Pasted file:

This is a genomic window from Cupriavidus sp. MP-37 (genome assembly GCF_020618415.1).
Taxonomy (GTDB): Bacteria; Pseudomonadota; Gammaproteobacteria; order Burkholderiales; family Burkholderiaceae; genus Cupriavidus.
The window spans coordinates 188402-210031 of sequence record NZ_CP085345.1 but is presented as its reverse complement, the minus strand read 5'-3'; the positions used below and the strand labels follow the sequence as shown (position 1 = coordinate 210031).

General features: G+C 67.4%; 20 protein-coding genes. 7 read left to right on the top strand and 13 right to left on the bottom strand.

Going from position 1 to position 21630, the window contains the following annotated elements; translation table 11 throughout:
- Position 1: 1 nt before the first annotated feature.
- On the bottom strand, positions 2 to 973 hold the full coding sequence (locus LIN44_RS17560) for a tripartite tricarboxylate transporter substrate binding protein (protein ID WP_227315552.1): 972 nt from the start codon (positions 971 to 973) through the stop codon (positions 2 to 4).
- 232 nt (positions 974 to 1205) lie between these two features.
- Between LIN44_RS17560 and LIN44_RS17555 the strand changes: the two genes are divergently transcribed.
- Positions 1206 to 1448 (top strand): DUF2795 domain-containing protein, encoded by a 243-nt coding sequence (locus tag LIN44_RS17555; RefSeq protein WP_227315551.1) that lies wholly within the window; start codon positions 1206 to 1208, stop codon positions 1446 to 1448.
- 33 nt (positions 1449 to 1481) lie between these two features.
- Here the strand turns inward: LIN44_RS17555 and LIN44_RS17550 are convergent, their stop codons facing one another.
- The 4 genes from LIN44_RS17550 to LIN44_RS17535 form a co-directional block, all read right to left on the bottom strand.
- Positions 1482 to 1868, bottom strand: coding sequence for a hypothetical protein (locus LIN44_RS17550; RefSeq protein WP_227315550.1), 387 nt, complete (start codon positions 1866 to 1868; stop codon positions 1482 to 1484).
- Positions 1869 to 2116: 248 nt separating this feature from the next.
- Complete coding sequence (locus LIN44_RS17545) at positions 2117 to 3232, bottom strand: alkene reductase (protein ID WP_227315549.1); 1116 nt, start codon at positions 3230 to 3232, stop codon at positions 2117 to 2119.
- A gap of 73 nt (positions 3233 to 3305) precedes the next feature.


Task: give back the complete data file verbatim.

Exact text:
This is a genomic window from Cupriavidus sp. MP-37 (genome assembly GCF_020618415.1).
Taxonomy (GTDB): Bacteria; Pseudomonadota; Gammaproteobacteria; order Burkholderiales; family Burkholderiaceae; genus Cupriavidus.
The window spans coordinates 188402-210031 of sequence record NZ_CP085345.1 but is presented as its reverse complement, the minus strand read 5'-3'; the positions used below and the strand labels follow the sequence as shown (position 1 = coordinate 210031).

General features: G+C 67.4%; 20 protein-coding genes. 7 read left to right on the top strand and 13 right to left on the bottom strand.

Going from position 1 to position 21630, the window contains the following annotated elements; translation table 11 throughout:
- Position 1: 1 nt before the first annotated feature.
- On the bottom strand, positions 2 to 973 hold the full coding sequence (locus LIN44_RS17560) for a tripartite tricarboxylate transporter substrate binding protein (protein ID WP_227315552.1): 972 nt from the start codon (positions 971 to 973) through the stop codon (positions 2 to 4).
- 232 nt (positions 974 to 1205) lie between these two features.
- Between LIN44_RS17560 and LIN44_RS17555 the strand changes: the two genes are divergently transcribed.
- Positions 1206 to 1448 (top strand): DUF2795 domain-containing protein, encoded by a 243-nt coding sequence (locus tag LIN44_RS17555; RefSeq protein WP_227315551.1) that lies wholly within the window; start codon positions 1206 to 1208, stop codon positions 1446 to 1448.
- 33 nt (positions 1449 to 1481) lie between these two features.
- Here the strand turns inward: LIN44_RS17555 and LIN44_RS17550 are convergent, their stop codons facing one another.
- The 4 genes from LIN44_RS17550 to LIN44_RS17535 form a co-directional block, all read right to left on the bottom strand.
- Positions 1482 to 1868, bottom strand: coding sequence for a hypothetical protein (locus LIN44_RS17550; RefSeq protein WP_227315550.1), 387 nt, complete (start codon positions 1866 to 1868; stop codon positions 1482 to 1484).
- Positions 1869 to 2116: 248 nt separating this feature from the next.
- Complete coding sequence (locus LIN44_RS17545) at positions 2117 to 3232, bottom strand: alkene reductase (protein ID WP_227315549.1); 1116 nt, start codon at positions 3230 to 3232, stop codon at positions 2117 to 2119.
- A gap of 73 nt (positions 3233 to 3305) precedes the next feature.